Directing a child-care program is exhausting, not to mention complicated, so it is paramount that a dedicated, knowledgeable person oversees these operations, according to LSU AgCenter Professor Rebecca White.
White says the parts of the day-to-day operations of running a child-care program are far too many to count.
"To compensate for some of the challenges, there are state standards for the directors of some of the larger child-care programs," White says, explaining, however, that these standards don’t apply to all child-care providers.
For example, the Louisiana Department of Social Services requires that any Class A child-care program serving more than 42 children must have a full-time director whose only duties are administrative.
Other minimum standards set by the state for a Class A program director require:
- The director must be at least 21 years of age.
- The director must participate in 12 hours of training annually. Three hours of that training must include state-approved health and safety topics.
- The director must be certified in infant/child and adult CPR and pediatric first aid.
- The director must have three written references on file with the Department of Social Services.
- The director must undergo a criminal background check and have a copy of that report on file.
- The director must have a statement of good health on file.
- The director must meet at least one of the following qualifications: a diploma from a post-secondary technical college early childhood training program, approved by the Louisiana State Board of Elementary and Secondary Education; three years of experience as a director or staff member in a licensed child-care program or comparable setting plus six credit hours of training in child care, child development or early childhood education; an associate degree in child development or closely related area and one year of experience in a licensed child-care center; a child development associate credential and one year of experience at a licensed child-care center or comparable setting; a bachelor’s degree from an accredited college or university with at least 12 hours of child development or early childhood education and one year of experience in a licensed child care-center or comparable setting; or a national administrator credential as awarded by the National Childcare Association and two years of experience in a licensed child-care center or comparable setting.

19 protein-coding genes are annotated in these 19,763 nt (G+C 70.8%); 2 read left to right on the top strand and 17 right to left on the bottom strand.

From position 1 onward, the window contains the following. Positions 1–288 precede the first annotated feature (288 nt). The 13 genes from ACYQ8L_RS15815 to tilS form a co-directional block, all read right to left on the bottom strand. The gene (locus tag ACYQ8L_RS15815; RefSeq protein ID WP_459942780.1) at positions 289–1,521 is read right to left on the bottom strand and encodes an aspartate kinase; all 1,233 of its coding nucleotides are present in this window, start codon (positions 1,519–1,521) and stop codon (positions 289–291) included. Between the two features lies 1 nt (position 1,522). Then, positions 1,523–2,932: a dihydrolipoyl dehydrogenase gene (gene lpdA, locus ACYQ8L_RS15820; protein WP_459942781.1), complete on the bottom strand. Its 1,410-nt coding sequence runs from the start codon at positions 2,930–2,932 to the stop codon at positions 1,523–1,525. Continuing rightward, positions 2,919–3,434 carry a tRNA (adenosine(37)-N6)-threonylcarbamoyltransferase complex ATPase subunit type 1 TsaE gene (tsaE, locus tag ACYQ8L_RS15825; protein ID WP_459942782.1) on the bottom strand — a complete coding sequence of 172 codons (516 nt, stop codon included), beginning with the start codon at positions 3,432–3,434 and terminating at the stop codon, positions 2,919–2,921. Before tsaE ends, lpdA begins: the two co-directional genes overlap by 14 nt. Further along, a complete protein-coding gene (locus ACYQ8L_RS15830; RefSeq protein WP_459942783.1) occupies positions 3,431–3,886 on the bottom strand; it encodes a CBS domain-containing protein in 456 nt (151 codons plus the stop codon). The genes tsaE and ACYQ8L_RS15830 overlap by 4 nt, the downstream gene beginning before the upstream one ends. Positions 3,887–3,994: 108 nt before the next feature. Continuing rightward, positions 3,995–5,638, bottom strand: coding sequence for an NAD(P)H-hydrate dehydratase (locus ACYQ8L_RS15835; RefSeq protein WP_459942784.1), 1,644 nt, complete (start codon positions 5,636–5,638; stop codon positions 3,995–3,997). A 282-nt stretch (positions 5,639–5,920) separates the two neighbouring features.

In addition to those state requirements for child-care center directors, White says individuals running child-care centers need to possess personal characteristics that help make them effective leaders. She says child-care directors must:
- Make others feel important by emphasizing their strengths and contributions.
- Promote a vision that gives parents and staff members a clear idea of what the child-care providers are doing.
- Treat staff members and parents as they would want to be treated. This includes a willingness to do the jobs staff members are required to do.
- Admit mistakes, take care of them and learn from them.
- Publicly praise people for their accomplishments but criticize them only in private.
- Stay close to the action – be visible, talk to people, ask questions, observe how things are being handled and pitch in. Maintain an open-door policy and be available for anyone who wants or needs to talk.
- Set goals and reward those who help to reach those goals.
- Possess and exhibit a warm, caring, understanding, accepting attitude while not compromising values, policies or procedures.
The LSU AgCenter’s "Be Child Care Aware!" educational program is designed to educate parents and child-care providers about quality child care. It is funded, in part, through a contract with the Louisiana Department of Social Services’ Office of Family Support.